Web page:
universal peace among nations is the precursor of ideas which are 
seriously taken up in our own day, so is the incorporation of peace 
in the scheme of salvation a preparation for the Gospel. So far 
the author whose little study has above all the merit that it is 
readable throughout proving that even lexicographers need not be 
the dryasdusts that they are currently held to be. 


Neue Beitrdge sur semitischen Sprachwissenschaft. Von Theodor 
NoLDEKE. Strassburg : Verlag von Kari, J. Trubner, 1910. pp. 
viii + 240. 

While this work is not specifically devoted to Hebrew- 
Aramaic, it is certainly inclusive of it. Comp. the Hebrew-Aramaic 
indexes on pp. 106 f., 200 f. Hebrew-Aramaic loanwords in 
Ethiopic are discussed on pp. 32-46; the two languages are dealt 
with along with Arabic and Ethiopic in the essays on words with 
counter-sense (addad), nouns from biconsonantal roots, interchange 
of initial « and'w or haraza, interchange of initial w or hamza and 
y, participles and adjectives from "hollow roots" (pp. 67-216). But 
even in the essay which heads the book (on the language of the 
"Koran, pp. 1-30) the student of Hebrew or Aramaic will find much 
that will concern him. Thus on p. 3, note I, the problem of the 
vowel of the prefix in the imperfect of the J^a\ is adverted to.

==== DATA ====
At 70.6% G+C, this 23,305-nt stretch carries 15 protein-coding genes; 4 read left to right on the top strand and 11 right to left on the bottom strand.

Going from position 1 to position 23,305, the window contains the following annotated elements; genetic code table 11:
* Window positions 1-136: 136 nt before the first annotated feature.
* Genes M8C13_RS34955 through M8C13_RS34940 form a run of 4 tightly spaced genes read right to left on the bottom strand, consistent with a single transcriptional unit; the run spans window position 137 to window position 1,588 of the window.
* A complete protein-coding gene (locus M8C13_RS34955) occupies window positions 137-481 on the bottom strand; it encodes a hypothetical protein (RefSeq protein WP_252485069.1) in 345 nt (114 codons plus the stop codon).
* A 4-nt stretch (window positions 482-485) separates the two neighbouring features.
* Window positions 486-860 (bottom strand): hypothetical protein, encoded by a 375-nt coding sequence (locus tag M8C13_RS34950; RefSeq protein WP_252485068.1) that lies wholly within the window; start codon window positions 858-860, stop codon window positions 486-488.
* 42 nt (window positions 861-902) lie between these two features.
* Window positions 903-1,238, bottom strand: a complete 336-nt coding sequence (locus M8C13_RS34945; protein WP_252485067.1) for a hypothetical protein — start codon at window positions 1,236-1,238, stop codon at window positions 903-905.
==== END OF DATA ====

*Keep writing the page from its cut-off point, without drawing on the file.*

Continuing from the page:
Noldeke is of the opinion that it is not the dialectal i which is met 
with almost exclusively in the cognate languages that calls for an 
explanation, but rather the a in Hijazic nadkuru and in Hebrew 
DIP', ab' . Similarly Noldeke expressed himself in WZKM., IX 

' T T 

(1895), 16, note i; he believes that in primitive Semitic both i and 
a were used, though in consequence of the operation of analogy 
(Ausgleichungen) it is difficult to establish their original spheres. 
Contrast Barth, ZDMG., XLVIII (1894), 4-6, and Brockelmann, 
Grundriss, I (1908), 560 f. (the latter's strictures against Ungnad, 
ZDMG., LIX (1905), 766, may be met by the explanation that the 
imperfect of fa'ula verbs was subsequently assimilated to that of 
fa'ila verbs; witness the small number of fa'ula verbs preserved 
in Hebrew and comp. Lagarde, tjbersicht, 8). The rules which the 
Arab grammarians (comp. Ibn Hisham, Banat Su'Sd, ed. Guidi,